Archimedes' Limit is a piece I designed and built with my students in the Math Crew for the Science Museum of Minnesota's calculus exhibit. The piece demonstrates the concept of a limit by using a green laser and a circular mirror to create a triangle, then a square, a pentagon, and eventually a circle.
When the museum first asked for pieces, I sought to understand what makes calculus "tick." I came to believe that its heart and soul are found in the limit concept. To me, this is what makes calculus both beautiful, and difficult.
The most accessible illustration of this concept I could come up with is the example of regular polygons with n sides. The simplest member of this family is an equilateral triangle (n=3). Next comes a square, with n=4. As the process proceeds (n goes to infinity), almost everyone (including very young kids) can predict that the shape "at the limit" is a circle. Thinking of a circle as a regular polygon, with infinitely many, infinitely short sides gets at the heart of calculus. And while Archimedes was not using calculus when he used a very similar idea to try to calculate the exact value of Pi, his strategy of comparing the areas of inscribed and circumscribed polygons, certainly points toward the limit concept--indeed some recent research suggests he was the first to describe calculus.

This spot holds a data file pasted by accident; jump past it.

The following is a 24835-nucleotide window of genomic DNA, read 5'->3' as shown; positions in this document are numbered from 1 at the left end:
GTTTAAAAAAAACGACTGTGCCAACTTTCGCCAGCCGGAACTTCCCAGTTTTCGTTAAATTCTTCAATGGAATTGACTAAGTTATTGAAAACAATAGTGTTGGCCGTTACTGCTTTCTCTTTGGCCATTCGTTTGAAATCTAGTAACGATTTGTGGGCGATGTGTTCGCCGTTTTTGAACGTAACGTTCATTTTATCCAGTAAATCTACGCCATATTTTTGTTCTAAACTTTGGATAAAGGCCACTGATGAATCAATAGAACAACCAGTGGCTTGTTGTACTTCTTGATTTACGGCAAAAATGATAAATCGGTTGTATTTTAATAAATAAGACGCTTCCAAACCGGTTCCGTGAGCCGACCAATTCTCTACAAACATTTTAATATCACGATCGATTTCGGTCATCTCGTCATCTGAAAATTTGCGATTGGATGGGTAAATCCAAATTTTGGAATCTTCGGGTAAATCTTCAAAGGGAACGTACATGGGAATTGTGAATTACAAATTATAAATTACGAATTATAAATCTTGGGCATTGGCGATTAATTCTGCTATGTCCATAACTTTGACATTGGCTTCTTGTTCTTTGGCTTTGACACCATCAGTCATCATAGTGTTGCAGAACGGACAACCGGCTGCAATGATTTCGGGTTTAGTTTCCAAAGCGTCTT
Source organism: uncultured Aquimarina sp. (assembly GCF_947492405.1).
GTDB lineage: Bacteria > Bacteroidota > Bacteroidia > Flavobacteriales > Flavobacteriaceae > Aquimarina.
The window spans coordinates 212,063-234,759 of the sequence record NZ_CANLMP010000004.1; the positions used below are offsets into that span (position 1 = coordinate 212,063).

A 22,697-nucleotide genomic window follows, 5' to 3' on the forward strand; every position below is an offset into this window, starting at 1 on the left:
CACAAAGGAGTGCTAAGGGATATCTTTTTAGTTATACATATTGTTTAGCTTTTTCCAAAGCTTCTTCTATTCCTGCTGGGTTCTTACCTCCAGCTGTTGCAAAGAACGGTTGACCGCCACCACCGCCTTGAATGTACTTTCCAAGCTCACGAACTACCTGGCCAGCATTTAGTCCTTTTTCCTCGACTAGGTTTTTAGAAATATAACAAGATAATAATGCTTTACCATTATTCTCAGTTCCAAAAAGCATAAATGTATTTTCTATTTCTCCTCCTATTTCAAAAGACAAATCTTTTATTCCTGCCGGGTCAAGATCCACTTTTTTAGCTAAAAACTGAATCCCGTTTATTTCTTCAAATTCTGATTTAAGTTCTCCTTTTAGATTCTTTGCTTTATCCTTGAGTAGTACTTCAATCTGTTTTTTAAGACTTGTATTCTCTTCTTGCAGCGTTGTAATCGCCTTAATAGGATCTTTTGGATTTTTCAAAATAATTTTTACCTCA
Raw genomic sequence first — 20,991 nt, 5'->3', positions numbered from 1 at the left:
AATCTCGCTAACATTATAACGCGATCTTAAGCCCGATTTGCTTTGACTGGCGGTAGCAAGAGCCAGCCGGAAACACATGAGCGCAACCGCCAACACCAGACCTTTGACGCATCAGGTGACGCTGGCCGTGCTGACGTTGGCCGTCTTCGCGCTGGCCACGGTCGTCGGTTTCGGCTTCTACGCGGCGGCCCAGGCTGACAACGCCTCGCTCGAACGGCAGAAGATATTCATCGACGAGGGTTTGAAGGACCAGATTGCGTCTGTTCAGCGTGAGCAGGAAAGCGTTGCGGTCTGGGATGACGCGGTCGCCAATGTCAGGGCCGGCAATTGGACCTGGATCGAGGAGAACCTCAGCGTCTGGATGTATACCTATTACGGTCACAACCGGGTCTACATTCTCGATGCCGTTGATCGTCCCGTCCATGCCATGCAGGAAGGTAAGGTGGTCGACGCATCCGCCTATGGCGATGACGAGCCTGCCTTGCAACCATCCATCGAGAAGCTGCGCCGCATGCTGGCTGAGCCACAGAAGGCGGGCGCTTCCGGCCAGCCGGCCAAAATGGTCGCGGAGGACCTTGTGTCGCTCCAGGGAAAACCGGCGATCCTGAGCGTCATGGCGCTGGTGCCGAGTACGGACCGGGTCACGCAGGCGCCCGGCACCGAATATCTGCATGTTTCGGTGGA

After presenting the Math Crew with this example, and challenging them to come up with a way of presenting it as an exhibit, a 15 year old member of the Crew presented his idea two days later: put a laser inside of a cylindrical mirror. With the beam pointed at various angles, it will trace out a triangle, square, etc. When pointed just along the mirror surface, it will form a circle.
We tried out a few versions of this idea on a small scale, using a plastic gallon jug and some Mylar. It works!
Archimedes' Limit is currently installed in the Science Museum of Minnesota in the Experiments Gallery.
Some pictures of the Math Crew and me working on the piece: